The fact that FRBs are so far away turns out to be very important for this study, as it means that their dispersion measures are dominated by the electrons between galaxies. That means they are expected to trace the large scale structure of the universe, though potentially with some bias.

The Equivalence Principle

There are many different ways that you can look for deviations from GR. Given a particular model of modified gravity, you can look for signatures of that specific theory. However, this paper tries to look at deviations from GR without assuming a specific alternative. They do this by using the Parametrised Post-Newtonian formalism, which defines several numbers that characterise different ways observations can deviate from GR. For the purposes of this paper, the test is of how well the equivalence principle (EP) holds.

In particular, the EP predicts that in a vacuum, light of all wavelengths should travel along the same path at the same speed. The parameter used to characterise whether the EP holds for light is called Δγ, which takes the value 0 if GR, and therefore the EP, holds. So, if Δγ is actually some value different from 0, light of different frequencies travels at different speeds even in vacuum. That means a short pulse of many different wavelengths gets smeared out into a broader pulse, in much the same way travelling through a medium does with dispersion. It is this additional source of time delay that today’s authors want to nail down.

Putting it all together

Now what good does this do for us? If we just have a measurement from a single FRB, there is no way to disentangle these two different sources of time delay. It could be that the EP isn’t violated and the extra time delay comes from the FRB being further away, OR it could be that the FRB is closer and therefore  has less dispersion, but the EP is violated so there is an additional delay. 

This is where the main point of the paper comes in. If you have a set of FRB signals and measured time delays, we can look at the statistics of how those time delays are distributed across the sky and hope to disentangle the competing effects that way. The particular statistic used to extract this information is the power spectrum, which is closely related to the 2 point correlation function.

We have many measurements of  how matter is distributed on large scales. With a particular bias model, this extends to the distribution of electrons in the universe and thereby to the statistics of  dispersion measures from FRBs.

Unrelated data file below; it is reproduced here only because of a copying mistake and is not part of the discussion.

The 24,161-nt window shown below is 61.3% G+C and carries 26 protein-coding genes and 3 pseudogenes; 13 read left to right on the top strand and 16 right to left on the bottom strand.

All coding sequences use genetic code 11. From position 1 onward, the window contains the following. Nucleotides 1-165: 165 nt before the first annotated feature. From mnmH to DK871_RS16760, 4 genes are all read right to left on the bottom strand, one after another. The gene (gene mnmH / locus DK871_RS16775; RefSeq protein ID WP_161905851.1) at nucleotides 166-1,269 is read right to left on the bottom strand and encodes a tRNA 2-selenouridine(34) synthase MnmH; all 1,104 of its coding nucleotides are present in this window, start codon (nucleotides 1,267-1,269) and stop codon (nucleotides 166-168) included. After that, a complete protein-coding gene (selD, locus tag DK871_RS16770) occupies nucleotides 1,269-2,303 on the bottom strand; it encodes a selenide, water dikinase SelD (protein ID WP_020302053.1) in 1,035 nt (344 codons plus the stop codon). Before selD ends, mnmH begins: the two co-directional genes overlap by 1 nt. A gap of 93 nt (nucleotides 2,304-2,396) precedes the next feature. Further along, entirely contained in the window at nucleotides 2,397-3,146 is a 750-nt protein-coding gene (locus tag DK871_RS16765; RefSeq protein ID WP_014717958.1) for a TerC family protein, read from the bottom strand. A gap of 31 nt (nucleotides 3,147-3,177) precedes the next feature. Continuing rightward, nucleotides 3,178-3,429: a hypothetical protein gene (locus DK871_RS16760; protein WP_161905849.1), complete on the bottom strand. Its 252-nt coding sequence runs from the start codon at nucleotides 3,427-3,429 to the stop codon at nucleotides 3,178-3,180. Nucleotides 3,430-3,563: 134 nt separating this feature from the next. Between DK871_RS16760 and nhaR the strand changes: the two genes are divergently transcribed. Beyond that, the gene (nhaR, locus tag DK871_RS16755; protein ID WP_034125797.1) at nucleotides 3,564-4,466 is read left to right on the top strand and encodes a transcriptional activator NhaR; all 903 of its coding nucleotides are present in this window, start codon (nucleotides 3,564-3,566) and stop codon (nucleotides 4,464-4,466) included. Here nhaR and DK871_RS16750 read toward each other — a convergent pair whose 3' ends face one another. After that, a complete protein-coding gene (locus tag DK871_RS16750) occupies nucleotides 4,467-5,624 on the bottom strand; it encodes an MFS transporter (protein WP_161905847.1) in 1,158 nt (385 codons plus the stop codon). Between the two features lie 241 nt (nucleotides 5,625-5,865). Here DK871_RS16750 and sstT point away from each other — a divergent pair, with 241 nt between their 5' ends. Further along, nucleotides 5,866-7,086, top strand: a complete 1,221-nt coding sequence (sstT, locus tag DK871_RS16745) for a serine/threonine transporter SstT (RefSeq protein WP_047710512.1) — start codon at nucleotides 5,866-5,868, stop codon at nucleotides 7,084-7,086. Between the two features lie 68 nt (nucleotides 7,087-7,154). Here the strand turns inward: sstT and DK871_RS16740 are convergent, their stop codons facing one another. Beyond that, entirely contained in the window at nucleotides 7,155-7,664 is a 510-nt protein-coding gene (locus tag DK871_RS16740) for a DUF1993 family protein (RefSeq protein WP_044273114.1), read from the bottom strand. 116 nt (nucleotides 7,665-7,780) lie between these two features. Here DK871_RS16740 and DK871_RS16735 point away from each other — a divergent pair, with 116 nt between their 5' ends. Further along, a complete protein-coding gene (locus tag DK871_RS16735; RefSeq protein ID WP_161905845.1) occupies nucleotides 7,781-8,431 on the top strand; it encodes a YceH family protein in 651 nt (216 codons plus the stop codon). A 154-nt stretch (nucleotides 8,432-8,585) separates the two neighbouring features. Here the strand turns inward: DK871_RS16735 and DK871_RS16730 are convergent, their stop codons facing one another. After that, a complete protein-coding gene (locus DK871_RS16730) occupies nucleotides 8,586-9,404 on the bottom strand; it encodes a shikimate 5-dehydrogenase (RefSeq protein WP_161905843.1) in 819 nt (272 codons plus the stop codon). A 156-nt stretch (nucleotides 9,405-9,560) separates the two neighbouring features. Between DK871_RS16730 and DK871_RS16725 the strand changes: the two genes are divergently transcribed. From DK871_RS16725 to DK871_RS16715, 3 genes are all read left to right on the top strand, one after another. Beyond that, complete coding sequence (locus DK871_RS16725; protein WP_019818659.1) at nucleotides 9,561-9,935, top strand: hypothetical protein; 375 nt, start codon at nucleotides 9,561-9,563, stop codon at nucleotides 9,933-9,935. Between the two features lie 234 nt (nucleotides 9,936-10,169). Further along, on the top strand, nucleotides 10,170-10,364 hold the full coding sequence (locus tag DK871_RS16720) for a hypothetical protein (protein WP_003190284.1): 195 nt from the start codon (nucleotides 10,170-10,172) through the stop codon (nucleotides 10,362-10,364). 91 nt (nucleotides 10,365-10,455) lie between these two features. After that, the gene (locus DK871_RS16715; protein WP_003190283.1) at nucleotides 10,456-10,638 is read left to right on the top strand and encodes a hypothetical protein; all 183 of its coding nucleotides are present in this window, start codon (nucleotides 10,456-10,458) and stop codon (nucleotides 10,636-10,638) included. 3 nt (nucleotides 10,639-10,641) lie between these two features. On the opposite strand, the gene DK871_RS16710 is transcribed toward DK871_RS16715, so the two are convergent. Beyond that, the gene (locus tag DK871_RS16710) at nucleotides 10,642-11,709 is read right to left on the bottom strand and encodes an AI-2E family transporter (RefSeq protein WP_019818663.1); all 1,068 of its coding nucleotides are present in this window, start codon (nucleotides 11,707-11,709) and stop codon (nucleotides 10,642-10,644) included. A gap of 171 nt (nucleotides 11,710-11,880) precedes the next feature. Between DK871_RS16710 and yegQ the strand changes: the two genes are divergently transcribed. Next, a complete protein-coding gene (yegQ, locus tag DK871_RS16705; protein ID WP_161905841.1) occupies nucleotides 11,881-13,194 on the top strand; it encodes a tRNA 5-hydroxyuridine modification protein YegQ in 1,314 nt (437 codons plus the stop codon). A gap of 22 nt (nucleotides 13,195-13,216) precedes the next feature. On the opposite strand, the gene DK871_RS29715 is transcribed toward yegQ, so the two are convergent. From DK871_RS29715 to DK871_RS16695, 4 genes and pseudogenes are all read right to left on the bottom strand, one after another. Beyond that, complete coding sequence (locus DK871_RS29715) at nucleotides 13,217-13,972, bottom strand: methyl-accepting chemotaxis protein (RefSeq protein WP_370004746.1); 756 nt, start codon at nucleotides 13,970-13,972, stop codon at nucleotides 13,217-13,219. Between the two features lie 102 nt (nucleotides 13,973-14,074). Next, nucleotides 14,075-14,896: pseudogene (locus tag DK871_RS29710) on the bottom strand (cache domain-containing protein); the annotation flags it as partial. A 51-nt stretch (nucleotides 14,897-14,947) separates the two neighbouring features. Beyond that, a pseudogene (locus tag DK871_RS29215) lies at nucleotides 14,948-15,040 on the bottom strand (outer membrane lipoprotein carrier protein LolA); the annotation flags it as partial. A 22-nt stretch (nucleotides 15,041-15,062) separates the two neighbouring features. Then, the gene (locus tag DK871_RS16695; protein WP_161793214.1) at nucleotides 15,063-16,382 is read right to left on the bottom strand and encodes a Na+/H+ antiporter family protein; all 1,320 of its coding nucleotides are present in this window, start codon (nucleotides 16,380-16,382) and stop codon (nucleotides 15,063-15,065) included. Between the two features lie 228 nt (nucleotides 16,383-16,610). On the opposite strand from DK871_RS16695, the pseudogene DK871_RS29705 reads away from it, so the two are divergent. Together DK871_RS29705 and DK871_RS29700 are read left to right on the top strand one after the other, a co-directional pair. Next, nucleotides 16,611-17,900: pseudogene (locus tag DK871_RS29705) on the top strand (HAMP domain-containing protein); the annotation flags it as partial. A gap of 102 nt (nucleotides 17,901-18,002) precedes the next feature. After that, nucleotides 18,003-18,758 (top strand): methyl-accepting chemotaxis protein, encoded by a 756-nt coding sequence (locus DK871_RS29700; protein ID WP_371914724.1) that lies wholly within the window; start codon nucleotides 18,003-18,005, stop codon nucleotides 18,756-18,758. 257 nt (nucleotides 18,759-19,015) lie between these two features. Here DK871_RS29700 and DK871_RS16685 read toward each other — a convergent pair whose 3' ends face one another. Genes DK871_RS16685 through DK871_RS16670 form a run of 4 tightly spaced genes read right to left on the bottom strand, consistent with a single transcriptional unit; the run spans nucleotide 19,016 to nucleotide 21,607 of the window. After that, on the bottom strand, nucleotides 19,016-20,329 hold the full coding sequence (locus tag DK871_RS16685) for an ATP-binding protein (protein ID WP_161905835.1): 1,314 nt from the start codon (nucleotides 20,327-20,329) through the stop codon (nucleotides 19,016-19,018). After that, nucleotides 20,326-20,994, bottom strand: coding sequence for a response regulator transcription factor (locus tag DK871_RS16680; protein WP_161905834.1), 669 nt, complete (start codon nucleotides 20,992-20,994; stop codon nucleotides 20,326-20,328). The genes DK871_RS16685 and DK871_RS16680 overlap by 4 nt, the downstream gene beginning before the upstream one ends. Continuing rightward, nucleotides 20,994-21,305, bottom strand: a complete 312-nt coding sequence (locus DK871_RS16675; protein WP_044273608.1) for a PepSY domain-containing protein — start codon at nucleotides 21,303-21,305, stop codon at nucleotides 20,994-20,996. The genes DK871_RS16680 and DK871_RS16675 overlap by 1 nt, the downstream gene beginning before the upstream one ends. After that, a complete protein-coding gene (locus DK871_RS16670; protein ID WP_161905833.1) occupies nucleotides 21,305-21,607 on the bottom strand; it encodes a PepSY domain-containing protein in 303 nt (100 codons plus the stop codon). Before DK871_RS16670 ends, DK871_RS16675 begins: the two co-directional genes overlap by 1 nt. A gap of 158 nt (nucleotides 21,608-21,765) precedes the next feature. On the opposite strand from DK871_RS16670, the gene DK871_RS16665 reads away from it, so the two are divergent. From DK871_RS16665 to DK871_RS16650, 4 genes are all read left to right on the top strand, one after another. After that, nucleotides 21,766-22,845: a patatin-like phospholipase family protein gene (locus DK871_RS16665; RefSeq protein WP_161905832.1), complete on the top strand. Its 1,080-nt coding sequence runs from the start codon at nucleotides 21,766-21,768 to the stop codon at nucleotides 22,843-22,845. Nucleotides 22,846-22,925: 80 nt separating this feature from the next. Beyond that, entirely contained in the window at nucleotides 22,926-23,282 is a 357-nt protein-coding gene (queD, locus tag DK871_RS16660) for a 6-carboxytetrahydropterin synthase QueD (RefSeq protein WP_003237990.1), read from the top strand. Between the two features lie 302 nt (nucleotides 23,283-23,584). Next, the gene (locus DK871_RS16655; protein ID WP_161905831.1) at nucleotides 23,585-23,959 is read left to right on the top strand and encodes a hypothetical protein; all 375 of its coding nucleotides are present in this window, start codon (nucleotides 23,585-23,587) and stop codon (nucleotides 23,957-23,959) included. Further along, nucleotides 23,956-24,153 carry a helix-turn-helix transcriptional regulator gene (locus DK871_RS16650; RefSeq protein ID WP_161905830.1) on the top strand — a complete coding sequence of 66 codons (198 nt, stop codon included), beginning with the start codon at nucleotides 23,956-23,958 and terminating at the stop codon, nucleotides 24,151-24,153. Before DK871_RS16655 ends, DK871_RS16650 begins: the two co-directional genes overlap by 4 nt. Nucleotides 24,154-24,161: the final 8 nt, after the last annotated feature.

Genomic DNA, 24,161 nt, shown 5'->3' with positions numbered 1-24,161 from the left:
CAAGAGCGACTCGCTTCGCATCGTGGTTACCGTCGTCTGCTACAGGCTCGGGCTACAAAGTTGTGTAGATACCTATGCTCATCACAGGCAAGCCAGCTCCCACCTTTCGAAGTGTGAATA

Today’s paper shows that the different sources of time delay: EP violation and dispersion, have characteristically different shapes in their statistics. This boils down to the fact that the correlation functions for the matter distribution (which dictate the dispersion measure) have a different shape than the correlations for the gravitational potential (which sets the time delay from EP violations). For those of you who want the details in the equations, compare the forms of equations 24 and 25 in today’s paper.

If the measured power spectrum of dispersion lacks the characteristic EP violating shape, this non-detection places very strong bounds on how much the EP can be violated. With a mock catalogue of 1000 FRBs, the authors demonstrate that a non-detection of this specific signal places tighter constraints on Δγ than previous methods. As the number of observed FRBs grows, so does the sensitivity to this effect, and subsequent detections or non-detections could prove to be a good probe of testing general relativity on cosmological length scales. Currently about 500 FRBs are known and confirmed, but current and future experiments are raising that number quickly, so watch this space for exciting new applications of these mysterious objects!

Astrobite edited by Ashley Piccone
Featured image credit: Dark Side of the Moon album cover, licensed by fair use from Wikipedia. Photo of Albert Einstein: MPI/Getty Images

About Alex Gough

I'm a PhD student working on cosmology at Newcastle University. My research focuses on the largest structures in the universe, in particular how we can understand dark matter dynamics and how to choose clever statistics for extracting cosmological information.